Number of Blades

Dividing the total blade area up into a finite number of blades is the next decision. The fewer the blades, the cheaper the tail rotor is to build and maintain; but if the

result is a very stubby blade, high tip losses may penalize performance. Most designers will select the number of blades to satisfy an aspect ratio (radius/chord) criteria of 5 to 9.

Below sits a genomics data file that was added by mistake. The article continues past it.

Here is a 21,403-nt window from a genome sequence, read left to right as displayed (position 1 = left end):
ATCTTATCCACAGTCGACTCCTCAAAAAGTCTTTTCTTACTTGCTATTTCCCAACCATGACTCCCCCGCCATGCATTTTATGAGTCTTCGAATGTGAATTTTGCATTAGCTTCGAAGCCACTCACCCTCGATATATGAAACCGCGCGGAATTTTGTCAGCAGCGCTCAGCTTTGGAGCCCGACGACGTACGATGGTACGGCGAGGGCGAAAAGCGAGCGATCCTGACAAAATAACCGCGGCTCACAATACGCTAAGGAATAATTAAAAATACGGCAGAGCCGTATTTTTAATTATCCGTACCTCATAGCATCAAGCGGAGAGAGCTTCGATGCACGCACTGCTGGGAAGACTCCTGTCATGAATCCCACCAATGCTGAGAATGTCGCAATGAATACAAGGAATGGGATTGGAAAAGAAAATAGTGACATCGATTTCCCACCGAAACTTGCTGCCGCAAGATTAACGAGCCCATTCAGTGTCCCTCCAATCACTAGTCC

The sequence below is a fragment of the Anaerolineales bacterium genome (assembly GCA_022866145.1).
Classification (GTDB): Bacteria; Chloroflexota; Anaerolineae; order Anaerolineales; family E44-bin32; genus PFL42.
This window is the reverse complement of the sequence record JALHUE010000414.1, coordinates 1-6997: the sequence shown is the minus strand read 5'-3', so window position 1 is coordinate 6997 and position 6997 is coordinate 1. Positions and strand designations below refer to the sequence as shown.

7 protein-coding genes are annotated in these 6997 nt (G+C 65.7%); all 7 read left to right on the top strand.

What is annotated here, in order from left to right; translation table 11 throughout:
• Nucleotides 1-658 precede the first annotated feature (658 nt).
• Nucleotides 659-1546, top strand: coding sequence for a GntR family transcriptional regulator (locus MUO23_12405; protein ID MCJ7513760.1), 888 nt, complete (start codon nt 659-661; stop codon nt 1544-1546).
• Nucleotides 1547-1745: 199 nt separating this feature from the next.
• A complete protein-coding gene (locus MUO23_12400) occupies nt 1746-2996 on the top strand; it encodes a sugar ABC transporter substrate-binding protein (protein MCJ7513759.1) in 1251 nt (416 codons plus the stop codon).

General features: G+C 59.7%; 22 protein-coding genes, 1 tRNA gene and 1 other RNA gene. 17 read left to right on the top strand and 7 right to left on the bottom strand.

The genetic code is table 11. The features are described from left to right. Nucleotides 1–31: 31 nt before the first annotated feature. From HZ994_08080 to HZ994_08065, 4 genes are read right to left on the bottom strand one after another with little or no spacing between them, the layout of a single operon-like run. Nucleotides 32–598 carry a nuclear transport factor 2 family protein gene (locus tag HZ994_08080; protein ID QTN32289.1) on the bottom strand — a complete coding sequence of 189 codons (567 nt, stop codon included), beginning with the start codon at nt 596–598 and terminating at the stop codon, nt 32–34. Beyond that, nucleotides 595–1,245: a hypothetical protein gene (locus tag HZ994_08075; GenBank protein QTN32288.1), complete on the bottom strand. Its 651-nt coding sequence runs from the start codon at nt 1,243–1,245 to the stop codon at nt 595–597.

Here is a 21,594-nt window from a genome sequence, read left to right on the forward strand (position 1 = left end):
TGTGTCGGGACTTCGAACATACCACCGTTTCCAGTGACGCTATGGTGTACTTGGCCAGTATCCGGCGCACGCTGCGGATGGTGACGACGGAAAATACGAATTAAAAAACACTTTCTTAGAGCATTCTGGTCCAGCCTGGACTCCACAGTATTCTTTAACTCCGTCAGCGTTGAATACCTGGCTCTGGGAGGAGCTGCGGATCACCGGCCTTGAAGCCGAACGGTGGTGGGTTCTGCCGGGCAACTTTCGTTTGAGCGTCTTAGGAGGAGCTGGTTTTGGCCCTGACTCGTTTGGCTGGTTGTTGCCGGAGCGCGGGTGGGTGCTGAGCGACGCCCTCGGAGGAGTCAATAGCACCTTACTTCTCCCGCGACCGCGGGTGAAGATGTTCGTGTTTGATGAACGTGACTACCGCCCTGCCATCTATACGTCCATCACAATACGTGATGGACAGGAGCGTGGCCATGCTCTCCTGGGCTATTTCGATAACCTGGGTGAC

High twist is beneficial on the main rotor for improving hover performance and for delaying retreating tip stall in forward flight. High twist also helps tail rotor hover performance; but, as mentioned in the discussion of tip speed, even untwisted tail rotor blades will not have high retreating tip angles of attack. Thus part of the usual advantage of high twist does not apply. A further consideration, reported in wind tunnel tests in reference 10.12 and in flight test observations in reference 10.8, indicate that untwisted rotor blades go through the vortex ring state more gracefully than twisted blades do. This then is a consideration regarding the ability of the new design to fly steadily in sideward flight.

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